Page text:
clock menu more-arrow no yes mobile

Filed under:

2023 mock draft: How many needs can the Giants address?

Our first mock draft of the Giants’ 2023 offseason

COLLEGE FOOTBALL: SEP 10 Tennessee at Pitt Photo by Joe Robbins/Icon Sportswire via Getty Images

The offseason has officially started for the New York Giants and their position in the 2023 NFL Draft has been set.

Thanks to their 9-7-1 record and advancement to the Divisional Round, the Giants hold the 26th overall pick in the upcoming draft — though the Dolphins forfeiting the 21st overall pick gives the Giants the 25th overall pick.

Since the Giants’ season is over and most of the draft order is set, it’s time for a quick mock draft. As usual, I used the ProFootballNetwork mock draft simulator, and I decided to reject all trades.

Going into the mock I identified wide receiver, linebacker, cornerback, interior offensive line, and edge defender as positions of need for the Giants. I went in with the intention of upgrading — or at least addressing — as many of them as possible. As it worked out, I was unable to address the interior offensive line and cornerback positions in a three-round mock draft. The Giants have a number of options for guard and center, and might be okay there in 2023, though cornerback remains a concern.

Here’s what I was able to do:

Raptor’s Thoughts

Round 1 (25th overall) - B.J. Ojulari (EDGE, LSU)

Options: B.J. Ojulari (EDGE, LSU), Michael Mayer (TE, Notre Dame), O’Cyrus Torrence (G, Florida)

We aren’t used to not having a top prospect available at a position of need for the Giants. And in this case, I very much wanted to use the first round to add a potential “blue chip” receiver to set the rest of the offense off. That player wasn’t there when the 25th pick rolled around, so I decided to hold off on getting a WR in the hopes that I could pull a “Steelers” and get better value at the bottom of the second round.

I believe edge is something of a low-key need for the Giants. I am very high on Kayvon Thibodeaux and optimistic for his development in 2023. He has already become a reliable run defender with the ability to produce big plays in high-leverage situations. He and Azeez Ojulari were unblockable at times this year, but Ojulari’s health remains a question. While the concerns regarding his knee coming out of Georgia didn’t limit him in 2021, I have to wonder if they’re related to his injury-riddled 2022 season.

B.J. Ojulari, Azeez’s younger brother, has a similar physical and athletic profile to his brother, and we saw last year that Joe Schoen has no problems doubling down on a useful skill set. The younger Ojulari is a very good pass rusher in his own right and has the athleticism and technique to contribute immediately. The Giants know the importance of being able to send waves of athletic rushers after quarterbacks, and the athletic premium means you need to draft them early.

Round 2 (57th overall) - Cedric Tillman (WR, Tennessee)

Options: Cedric Tillman (WR, Tennessee), Tyrique Stevenson (CB, Miami), Dalton Kincaid (TE, Utah)

Sitting here on the first day of the Giants’ offseason, I have no clue how Joe Schoen, Brandon Brown, and Brian Daboll will address the Giants’ need for a true “number one” wide receiver. I only know that they need to do so. The Giants have plenty of cap space after lean years in 2021 and 2022, and they could pursue a player like JuJu Smith-Schuster, Jakobi Meyers, or Allan Lazard.

I was legitimately torn between my three options here, and I think I could have justified going in each direction, depending on how free agency works out. In particular, I was very tempted to go with Stevenson due to the importance of corners in Wink Martindale’s scheme and how many injuries Adoree’ Jackson has suffered throughout his career.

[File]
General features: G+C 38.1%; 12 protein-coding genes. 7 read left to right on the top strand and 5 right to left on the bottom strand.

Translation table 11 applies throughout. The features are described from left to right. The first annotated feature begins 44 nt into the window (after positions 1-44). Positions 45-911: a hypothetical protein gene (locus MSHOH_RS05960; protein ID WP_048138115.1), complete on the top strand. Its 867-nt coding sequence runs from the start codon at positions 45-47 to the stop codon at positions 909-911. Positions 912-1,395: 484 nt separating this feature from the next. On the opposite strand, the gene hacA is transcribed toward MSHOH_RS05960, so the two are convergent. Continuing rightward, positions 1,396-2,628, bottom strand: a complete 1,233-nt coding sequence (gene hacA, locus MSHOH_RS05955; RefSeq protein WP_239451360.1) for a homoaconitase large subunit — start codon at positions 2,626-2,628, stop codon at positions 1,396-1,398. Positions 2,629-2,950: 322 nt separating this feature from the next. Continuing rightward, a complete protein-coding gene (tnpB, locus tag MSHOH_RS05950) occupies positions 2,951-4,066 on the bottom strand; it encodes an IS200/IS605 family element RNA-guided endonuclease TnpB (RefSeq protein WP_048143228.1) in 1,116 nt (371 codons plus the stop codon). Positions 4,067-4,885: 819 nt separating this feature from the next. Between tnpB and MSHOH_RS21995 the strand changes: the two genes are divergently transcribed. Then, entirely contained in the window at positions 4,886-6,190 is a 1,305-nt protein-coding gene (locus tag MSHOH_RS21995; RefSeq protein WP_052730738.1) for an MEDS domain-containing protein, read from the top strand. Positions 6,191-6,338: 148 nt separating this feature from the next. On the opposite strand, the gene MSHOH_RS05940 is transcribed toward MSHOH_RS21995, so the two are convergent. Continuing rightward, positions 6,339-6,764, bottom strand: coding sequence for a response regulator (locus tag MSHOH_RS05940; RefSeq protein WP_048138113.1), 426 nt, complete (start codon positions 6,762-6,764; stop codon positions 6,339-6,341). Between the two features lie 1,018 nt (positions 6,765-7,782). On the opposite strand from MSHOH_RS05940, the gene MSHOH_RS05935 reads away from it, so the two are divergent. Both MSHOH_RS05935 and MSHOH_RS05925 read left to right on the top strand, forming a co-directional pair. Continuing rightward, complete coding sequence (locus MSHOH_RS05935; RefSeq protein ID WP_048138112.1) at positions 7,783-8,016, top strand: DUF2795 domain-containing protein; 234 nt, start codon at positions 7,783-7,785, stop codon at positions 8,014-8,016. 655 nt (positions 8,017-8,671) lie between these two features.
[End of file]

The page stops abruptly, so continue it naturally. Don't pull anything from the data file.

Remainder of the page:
But I had to go with Tillman here. I do still like the Giants’ receiving depth with Wan’Dale Robinson, Isaiah Hodgins, Darius Slayton, and Richie James. They would make a solid 2-5 or 3-6 on the depth chart. But that said, the Giants need to get a No. 1 WR, and Tillman has the potential to be that.

He has good size for the position, uncommon athleticism, reliable hands, and strong ball skills. He would likely be rated higher on PFN’s big board if his 2022 season hadn’t been limited by an ankle injury.

I gambled in the first round that there would be solid value in the second round, and I think Tillman provides that here.

Round 3 - (89th overall) Dalton Kincaid (TE, Utah), (100th overall) SirVocea Dennis (LB, Pitt)

Options: Dalton Kincaid (TE, Utah), Alex Forsyth (OC, Oregon), SirVocea Dennis (LB, Pitt)

There wasn’t much of a question where I’d go with the 89th overall pick when I saw that Dalton Kincaid was still around. Despite being listed as a “tight end”, Kincaid is really more of an industrial-sized wide receiver. He has solid size at 6-foot-4, 240 pounds and is a fluid and explosive athlete for his size. He lacks blocking upside right now, but he was an absolutely prolific receiver for the Utes. He finished his senior season with 70 catches for 890 yards and 8 touchdowns, leading all three categories by a significant margin.

Daniel Bellinger has emerged as a good 11-personnel tight end, but we also saw how the Giants used Lawrence Cager in 12 (or 13) personnel packages, and Kincaid would make those that much more dangerous.

And at 100th overall I finally get the Giants a (potential) three-down linebacker. SirVocea Dennis is an experienced, smart, athletic, and instinctive off-ball linebacker who is a leader on that Pittsburgh defense. He might have to switch to WILL or WILB at the NFL level, but his football IQ, instincts, range, athleticism, and versatility will be a welcome addition to the Giants’ defense.

He struggles a bit to stack and shed offensive linemen, but he has plenty of juice to beat them to landmarks or run down ball carriers from behind — or put the quarterback on the ground as a blitzer.